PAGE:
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Old March 14, 2013, 06:15 PM   #11
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I read where someone said gun oil. Does anyone use dry lubricant? Such as the Hornady one shot?
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Old March 14, 2013, 06:51 PM   #12
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If you are talking about a handgun,then extra cleaning isn't going to hurt anything except your TV time. However, if you are talking about a rifle then learn when to clean and when not to clean. Contrary to what the military teaches, a spotlessly clean bore is not your friend.
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Old March 14, 2013, 08:02 PM   #13
Bob Wright
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Well, I do everything wrong. I use Hoppe's No. 9 (yellow label) and a stainless steel bore brush of correct caliber. I use an undersize jag for the caliber and soak a patch with Hoppe's and coat the bore good with that. Same for the chambers. I let this set awhile and dry the chambers, then make about ten passes through the bore with the stainless steel bore brush. Finally dry the bore. I use a 50/50 mix of automotive motor oil and Three-In-One oil, oiling the bore and chambers with a light coat. Heavily oil the exterior, then wipe it down with a blue paper shop towel, the kind sold at AutoZone.

I know this will soon wear out my guns, but I only expect to last another fifteen years at most, so my guns, which are about fifty years old in some cases, will probably last that long.

I will soon have had this gun fifty-five years, and put just over 17,000 rounds through it.



It's been cared for in this way ever since day one.

Bob Wright

P.S. Given my family history, I might last another twenty-five years.
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Old March 14, 2013, 08:38 PM   #14
PPQ226guy
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^^^^^ Gotta love that. Great post, as always, Mr Wright.
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Old March 14, 2013, 11:05 PM   #15
JohnKSa
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Quote:
I know this will soon wear out my guns, but I only expect to last another fifteen years at most, so my guns, which are about fifty years old in some cases, will probably last that long.
Where did anyone say that stainless steel brushes will wear out guns?

The only comment I see was the one I made, and what I said was that I had never found them to be necessary--not that they would wear out guns.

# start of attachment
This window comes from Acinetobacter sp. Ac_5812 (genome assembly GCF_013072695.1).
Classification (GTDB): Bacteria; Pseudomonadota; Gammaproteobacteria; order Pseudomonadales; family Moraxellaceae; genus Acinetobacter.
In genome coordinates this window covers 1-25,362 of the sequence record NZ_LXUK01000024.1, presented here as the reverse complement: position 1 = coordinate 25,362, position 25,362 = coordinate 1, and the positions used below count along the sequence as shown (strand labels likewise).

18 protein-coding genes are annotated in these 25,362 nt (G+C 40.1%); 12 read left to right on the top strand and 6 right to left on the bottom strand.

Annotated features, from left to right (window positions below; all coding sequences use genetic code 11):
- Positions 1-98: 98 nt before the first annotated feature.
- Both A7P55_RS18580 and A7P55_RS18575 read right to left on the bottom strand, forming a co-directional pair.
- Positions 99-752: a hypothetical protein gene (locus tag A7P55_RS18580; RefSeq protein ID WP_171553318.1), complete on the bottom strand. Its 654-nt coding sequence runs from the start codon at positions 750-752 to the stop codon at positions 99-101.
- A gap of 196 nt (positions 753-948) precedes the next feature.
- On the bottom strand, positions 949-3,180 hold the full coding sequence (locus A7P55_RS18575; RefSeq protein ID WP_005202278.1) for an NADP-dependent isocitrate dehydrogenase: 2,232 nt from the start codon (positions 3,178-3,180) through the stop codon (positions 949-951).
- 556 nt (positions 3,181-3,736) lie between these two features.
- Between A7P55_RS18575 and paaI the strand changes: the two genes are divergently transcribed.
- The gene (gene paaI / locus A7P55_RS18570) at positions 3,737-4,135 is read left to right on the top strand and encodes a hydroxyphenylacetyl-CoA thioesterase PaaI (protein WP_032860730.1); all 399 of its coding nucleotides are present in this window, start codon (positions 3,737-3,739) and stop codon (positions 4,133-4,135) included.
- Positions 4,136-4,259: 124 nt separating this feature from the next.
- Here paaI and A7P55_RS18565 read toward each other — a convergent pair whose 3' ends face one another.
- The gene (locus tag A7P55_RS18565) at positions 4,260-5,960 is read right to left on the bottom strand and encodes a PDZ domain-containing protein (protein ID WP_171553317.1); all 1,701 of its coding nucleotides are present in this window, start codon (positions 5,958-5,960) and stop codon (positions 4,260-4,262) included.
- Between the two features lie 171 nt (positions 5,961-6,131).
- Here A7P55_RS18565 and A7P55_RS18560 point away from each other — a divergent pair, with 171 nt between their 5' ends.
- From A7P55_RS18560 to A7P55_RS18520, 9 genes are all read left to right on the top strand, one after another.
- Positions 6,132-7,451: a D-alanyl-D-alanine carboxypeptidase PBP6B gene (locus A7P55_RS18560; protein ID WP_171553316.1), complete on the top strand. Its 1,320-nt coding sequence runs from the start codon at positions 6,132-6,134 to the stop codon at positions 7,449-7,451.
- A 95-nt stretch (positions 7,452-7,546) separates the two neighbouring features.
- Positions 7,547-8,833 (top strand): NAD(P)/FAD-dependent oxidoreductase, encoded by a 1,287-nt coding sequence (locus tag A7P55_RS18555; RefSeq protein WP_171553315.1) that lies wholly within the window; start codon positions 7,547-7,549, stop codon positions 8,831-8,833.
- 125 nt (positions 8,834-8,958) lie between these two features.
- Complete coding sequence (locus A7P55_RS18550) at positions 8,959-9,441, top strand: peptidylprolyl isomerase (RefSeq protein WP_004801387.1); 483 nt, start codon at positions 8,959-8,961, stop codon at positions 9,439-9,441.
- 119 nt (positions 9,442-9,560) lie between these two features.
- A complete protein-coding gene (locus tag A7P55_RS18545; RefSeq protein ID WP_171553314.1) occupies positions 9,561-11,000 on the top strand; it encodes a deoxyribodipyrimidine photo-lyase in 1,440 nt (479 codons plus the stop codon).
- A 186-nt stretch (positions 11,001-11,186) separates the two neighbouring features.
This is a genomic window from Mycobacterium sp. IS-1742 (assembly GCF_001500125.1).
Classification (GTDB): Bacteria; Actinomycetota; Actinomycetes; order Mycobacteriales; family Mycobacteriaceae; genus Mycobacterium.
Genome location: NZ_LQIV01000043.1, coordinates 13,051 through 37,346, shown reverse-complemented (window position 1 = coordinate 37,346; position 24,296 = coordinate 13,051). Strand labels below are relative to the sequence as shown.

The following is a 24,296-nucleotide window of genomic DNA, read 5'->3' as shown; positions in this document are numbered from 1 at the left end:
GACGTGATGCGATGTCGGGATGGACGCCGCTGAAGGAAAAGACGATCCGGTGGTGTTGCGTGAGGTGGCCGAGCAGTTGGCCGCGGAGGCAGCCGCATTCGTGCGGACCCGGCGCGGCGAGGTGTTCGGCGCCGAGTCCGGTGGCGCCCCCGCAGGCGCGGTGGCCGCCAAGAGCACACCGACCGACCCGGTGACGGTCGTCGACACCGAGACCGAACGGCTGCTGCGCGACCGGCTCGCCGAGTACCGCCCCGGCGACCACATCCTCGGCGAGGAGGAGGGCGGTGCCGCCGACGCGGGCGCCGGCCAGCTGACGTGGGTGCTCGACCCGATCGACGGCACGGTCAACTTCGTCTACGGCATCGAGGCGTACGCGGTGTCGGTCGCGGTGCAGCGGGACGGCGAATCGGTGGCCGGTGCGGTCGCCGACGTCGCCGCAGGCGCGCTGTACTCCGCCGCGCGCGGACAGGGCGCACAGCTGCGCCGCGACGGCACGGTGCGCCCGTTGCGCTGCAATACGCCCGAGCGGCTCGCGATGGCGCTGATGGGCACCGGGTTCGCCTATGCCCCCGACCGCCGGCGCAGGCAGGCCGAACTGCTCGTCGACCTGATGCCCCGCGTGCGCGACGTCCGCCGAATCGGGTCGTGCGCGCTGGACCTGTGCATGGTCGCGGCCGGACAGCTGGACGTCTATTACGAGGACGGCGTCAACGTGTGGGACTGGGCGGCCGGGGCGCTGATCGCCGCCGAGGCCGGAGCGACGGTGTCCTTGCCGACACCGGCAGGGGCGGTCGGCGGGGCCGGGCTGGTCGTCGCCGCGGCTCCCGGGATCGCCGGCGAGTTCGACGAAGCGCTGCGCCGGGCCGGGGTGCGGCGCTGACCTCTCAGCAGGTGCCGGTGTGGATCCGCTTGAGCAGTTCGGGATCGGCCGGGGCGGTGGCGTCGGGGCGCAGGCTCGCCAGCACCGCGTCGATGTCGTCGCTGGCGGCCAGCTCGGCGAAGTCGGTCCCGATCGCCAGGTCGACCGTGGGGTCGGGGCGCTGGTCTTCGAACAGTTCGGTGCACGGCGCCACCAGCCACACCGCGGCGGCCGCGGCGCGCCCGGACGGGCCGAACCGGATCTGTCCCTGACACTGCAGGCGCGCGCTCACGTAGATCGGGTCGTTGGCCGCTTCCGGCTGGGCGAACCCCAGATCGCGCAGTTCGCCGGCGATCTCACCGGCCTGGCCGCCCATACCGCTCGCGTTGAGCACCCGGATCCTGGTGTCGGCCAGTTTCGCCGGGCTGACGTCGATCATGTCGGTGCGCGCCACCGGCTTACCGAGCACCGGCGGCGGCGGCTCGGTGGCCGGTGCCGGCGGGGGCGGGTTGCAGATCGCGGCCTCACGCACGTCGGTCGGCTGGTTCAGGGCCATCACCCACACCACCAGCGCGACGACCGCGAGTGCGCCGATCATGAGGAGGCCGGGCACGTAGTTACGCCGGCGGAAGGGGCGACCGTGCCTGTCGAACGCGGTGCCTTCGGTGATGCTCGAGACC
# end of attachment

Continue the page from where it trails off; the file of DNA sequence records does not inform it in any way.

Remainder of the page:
That said, they are harder than bronze/brass brushes, just as bronze/brass brushes are harder than nylon brushes and nylon brushes are harder than patches. If I could get my bore clean in a reasonable amount of time with only patches I wouldn't use a brush at all. If I could get it clean with reasonable effort using a nylon brush, I wouldn't use bronze/brass. Since I can get it clean in a reasonable amount of time with bronze/brass, I don't use steel.

If you feel like you need to use steel, and aren't seeing any negative effects as a result, then more power to you. But it's a little overly melodramatic to try to make it sound like someone has prophesied doom & gloom on any guns that have been cleaned with steel bore brushes when all that's been said is that steel bore brushes aren't necessary.
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Old March 14, 2013, 11:13 PM   #16
Newton24b
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a brass brush wrapped with a patch,and liberally soaked with #9 does WONDERS for lead.
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Old March 14, 2013, 11:23 PM   #17
Wreck-n-Crew
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I would never use that oil mixture in a semi auto.....gum up the works but you can do things with a revolver that you can with a semi-auto.
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Old March 14, 2013, 11:43 PM   #18
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Re: Gun Cleaning

Ultra sonic and some hornady gurn parts cleaner works great !!!!!!
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Old March 14, 2013, 11:57 PM   #19
Theophilus
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Not for rimfires?

Code:
I tend to avoid their use in rimfires for two reasons. First of all, they're not necessary in rimfires, and second, rimfire rifling is much more delicate and rimfire barrels tend to be softer.
I for one would benefit from some more info on this, from JohnSka or anyone else...
Why does a rimfire make a brush unnecessary? Is it because most of the fouling occurs on the cylinder? (I'm asking about a revolver).
Does my Charter Pathfinder have "rifling [that] is much more delicate" and a softer barrel?
(I was just getting ready to scour out my revolvers, including my .22, when I read this).
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Old March 15, 2013, 12:24 AM   #20
JohnKSa
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Quote:
Does my Charter Pathfinder have "rifling [that] is much more delicate" and a softer barrel?
Given the smaller bore diameter, the rifling grooves tend to be smaller and not as deep/raised. So, yes, I would say is more delicate. It's not possible to say for certain what the hardness of the Charter Pathfinder barrel is, all one can say is that rimfire barrels TEND to be softer. Any given company could choose to make their rimfire barrels as hard as centerfire barrels, if they wished to do so. That would, however, almost certainly result in a higher priced final product, so you would tend to see that kind of thing in high-end rimfires where the company is not terribly concerned with designing and manufacturing to a competitive price point.

Here's one source that mentions the relative softness of many rimfire barrels.